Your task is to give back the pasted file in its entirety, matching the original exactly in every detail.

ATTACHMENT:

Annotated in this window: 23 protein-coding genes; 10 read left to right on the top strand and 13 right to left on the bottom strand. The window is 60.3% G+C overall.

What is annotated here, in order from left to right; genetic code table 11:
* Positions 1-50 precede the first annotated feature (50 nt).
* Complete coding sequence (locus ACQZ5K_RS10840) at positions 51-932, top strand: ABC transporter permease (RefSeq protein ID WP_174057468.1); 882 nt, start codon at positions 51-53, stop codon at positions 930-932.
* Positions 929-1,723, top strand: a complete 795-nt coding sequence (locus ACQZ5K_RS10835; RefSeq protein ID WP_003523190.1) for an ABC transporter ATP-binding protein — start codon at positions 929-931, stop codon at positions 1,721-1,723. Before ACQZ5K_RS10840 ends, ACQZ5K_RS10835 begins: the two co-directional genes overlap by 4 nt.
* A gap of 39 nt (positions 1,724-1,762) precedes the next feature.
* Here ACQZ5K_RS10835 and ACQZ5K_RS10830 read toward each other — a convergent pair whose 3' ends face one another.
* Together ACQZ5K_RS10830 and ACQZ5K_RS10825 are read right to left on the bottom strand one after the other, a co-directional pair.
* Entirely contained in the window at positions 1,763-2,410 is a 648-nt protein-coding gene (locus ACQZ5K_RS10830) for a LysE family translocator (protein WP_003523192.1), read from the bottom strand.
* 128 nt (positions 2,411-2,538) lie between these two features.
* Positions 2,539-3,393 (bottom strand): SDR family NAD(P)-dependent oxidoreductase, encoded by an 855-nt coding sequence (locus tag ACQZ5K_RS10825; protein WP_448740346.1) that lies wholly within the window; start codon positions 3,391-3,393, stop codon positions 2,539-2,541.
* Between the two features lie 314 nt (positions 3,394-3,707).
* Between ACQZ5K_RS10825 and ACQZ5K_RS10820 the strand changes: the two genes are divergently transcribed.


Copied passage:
Annotated in this window: 23 protein-coding genes; 10 read left to right on the top strand and 13 right to left on the bottom strand. The window is 60.3% G+C overall.

What is annotated here, in order from left to right; genetic code table 11:
* Positions 1-50 precede the first annotated feature (50 nt).
* Complete coding sequence (locus ACQZ5K_RS10840) at positions 51-932, top strand: ABC transporter permease (RefSeq protein ID WP_174057468.1); 882 nt, start codon at positions 51-53, stop codon at positions 930-932.
* Positions 929-1,723, top strand: a complete 795-nt coding sequence (locus ACQZ5K_RS10835; RefSeq protein ID WP_003523190.1) for an ABC transporter ATP-binding protein — start codon at positions 929-931, stop codon at positions 1,721-1,723. Before ACQZ5K_RS10840 ends, ACQZ5K_RS10835 begins: the two co-directional genes overlap by 4 nt.
* A gap of 39 nt (positions 1,724-1,762) precedes the next feature.
* Here ACQZ5K_RS10835 and ACQZ5K_RS10830 read toward each other — a convergent pair whose 3' ends face one another.
* Together ACQZ5K_RS10830 and ACQZ5K_RS10825 are read right to left on the bottom strand one after the other, a co-directional pair.
* Entirely contained in the window at positions 1,763-2,410 is a 648-nt protein-coding gene (locus ACQZ5K_RS10830) for a LysE family translocator (protein WP_003523192.1), read from the bottom strand.
* 128 nt (positions 2,411-2,538) lie between these two features.
* Positions 2,539-3,393 (bottom strand): SDR family NAD(P)-dependent oxidoreductase, encoded by an 855-nt coding sequence (locus tag ACQZ5K_RS10825; protein WP_448740346.1) that lies wholly within the window; start codon positions 3,391-3,393, stop codon positions 2,539-2,541.
* Between the two features lie 314 nt (positions 3,394-3,707).
* Between ACQZ5K_RS10825 and ACQZ5K_RS10820 the strand changes: the two genes are divergently transcribed.